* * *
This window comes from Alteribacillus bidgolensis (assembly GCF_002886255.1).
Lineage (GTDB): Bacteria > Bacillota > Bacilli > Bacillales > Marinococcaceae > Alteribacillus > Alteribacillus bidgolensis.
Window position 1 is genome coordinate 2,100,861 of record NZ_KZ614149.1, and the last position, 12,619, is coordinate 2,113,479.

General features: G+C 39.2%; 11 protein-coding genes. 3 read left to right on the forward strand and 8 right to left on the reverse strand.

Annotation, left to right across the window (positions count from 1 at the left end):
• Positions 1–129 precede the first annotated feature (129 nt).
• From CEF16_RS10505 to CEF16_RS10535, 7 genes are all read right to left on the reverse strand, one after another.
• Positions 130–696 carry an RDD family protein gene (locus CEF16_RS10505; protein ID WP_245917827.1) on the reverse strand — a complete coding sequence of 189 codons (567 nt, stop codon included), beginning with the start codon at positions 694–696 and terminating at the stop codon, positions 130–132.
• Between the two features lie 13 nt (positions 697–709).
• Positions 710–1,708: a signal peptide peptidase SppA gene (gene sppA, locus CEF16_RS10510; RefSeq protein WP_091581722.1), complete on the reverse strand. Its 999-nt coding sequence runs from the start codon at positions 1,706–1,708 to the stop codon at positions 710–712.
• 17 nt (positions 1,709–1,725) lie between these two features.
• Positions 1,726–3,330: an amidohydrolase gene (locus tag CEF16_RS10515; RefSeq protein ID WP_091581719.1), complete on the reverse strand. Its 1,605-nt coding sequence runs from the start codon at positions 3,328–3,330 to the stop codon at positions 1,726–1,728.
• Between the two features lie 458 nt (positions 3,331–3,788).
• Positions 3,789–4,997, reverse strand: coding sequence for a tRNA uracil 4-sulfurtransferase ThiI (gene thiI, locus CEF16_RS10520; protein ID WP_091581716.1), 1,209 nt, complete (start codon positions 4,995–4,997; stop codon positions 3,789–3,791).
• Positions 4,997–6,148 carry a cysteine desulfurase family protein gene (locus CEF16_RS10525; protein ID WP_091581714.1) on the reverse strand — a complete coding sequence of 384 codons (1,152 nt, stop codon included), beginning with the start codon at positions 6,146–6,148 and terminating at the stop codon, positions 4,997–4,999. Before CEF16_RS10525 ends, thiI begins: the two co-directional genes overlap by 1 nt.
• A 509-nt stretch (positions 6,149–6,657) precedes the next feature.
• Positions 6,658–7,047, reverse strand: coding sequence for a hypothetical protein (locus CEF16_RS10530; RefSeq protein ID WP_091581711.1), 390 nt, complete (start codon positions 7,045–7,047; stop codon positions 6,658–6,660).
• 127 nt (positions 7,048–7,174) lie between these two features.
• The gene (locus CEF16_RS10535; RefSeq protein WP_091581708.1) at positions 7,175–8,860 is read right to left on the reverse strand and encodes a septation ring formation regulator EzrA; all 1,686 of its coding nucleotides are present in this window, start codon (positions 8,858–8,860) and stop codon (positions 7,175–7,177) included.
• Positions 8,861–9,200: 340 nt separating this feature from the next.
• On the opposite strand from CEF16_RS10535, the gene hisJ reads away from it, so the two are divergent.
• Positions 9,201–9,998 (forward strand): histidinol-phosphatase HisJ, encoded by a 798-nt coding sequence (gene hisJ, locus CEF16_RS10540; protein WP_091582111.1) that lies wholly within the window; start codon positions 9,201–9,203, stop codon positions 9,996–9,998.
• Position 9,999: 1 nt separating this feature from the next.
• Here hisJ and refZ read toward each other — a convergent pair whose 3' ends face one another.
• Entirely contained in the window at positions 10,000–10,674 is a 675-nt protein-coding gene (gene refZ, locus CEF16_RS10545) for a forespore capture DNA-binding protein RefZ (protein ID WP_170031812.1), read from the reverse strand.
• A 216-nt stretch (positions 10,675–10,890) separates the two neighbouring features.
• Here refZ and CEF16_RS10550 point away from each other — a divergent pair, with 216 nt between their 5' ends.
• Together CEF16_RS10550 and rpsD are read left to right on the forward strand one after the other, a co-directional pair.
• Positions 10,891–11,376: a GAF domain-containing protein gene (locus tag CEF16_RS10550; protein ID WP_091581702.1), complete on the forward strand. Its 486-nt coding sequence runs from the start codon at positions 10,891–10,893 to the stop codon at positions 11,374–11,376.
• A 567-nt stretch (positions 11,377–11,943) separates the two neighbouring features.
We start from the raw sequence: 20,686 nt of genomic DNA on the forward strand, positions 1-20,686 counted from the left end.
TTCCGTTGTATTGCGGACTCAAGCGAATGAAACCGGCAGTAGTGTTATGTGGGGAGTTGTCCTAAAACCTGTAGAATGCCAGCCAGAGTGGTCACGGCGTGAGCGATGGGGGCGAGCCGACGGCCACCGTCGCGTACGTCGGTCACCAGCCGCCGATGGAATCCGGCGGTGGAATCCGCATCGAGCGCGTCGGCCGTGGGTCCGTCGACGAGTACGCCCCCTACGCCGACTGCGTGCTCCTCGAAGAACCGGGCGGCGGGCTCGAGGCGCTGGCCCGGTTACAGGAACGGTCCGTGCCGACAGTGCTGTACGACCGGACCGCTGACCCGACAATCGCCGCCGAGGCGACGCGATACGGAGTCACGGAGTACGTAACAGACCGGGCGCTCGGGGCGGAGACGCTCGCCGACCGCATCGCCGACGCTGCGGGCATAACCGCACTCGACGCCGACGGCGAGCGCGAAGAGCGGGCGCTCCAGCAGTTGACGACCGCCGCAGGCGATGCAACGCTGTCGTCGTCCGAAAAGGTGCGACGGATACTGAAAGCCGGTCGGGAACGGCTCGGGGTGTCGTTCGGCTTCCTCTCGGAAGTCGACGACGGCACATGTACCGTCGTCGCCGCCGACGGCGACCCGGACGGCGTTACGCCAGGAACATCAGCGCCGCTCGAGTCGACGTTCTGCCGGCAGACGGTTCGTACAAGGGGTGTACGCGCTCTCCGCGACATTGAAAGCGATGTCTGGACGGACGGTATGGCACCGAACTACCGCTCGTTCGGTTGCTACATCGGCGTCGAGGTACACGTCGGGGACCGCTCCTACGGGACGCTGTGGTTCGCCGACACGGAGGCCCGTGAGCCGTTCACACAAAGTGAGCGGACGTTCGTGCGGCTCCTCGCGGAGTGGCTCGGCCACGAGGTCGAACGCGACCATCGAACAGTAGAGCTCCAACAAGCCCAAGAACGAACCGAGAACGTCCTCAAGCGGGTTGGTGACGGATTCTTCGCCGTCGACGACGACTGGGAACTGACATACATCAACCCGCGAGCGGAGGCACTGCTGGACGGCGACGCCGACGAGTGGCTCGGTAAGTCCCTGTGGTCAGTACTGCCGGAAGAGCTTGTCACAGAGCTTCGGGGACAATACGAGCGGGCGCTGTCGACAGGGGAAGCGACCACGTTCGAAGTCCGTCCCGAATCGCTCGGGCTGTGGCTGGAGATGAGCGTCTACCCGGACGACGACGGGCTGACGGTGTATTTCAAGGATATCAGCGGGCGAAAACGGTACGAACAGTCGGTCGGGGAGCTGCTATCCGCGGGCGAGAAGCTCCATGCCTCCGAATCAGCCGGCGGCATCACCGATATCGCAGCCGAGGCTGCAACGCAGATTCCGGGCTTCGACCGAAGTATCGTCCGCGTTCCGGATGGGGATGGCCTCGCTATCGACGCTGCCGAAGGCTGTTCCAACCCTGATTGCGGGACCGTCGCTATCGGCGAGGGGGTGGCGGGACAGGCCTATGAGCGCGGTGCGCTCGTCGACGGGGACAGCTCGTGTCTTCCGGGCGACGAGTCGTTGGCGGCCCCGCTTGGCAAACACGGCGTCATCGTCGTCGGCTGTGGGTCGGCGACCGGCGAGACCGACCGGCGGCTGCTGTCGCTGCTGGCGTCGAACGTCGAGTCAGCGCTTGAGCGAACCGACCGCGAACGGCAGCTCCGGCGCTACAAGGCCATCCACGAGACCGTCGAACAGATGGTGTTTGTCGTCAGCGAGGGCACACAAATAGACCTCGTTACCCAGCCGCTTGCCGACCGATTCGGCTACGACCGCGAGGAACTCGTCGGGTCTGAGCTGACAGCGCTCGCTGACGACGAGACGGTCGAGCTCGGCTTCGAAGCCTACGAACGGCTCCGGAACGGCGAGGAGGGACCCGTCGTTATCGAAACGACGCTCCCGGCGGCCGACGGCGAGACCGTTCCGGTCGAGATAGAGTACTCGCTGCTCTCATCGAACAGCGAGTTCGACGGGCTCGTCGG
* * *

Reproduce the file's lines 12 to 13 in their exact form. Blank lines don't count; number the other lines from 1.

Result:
• Positions 1,726–3,330: an amidohydrolase gene (locus tag CEF16_RS10515; RefSeq protein ID WP_091581719.1), complete on the reverse strand. Its 1,605-nt coding sequence runs from the start codon at positions 3,328–3,330 to the stop codon at positions 1,726–1,728.
• Between the two features lie 458 nt (positions 3,331–3,788).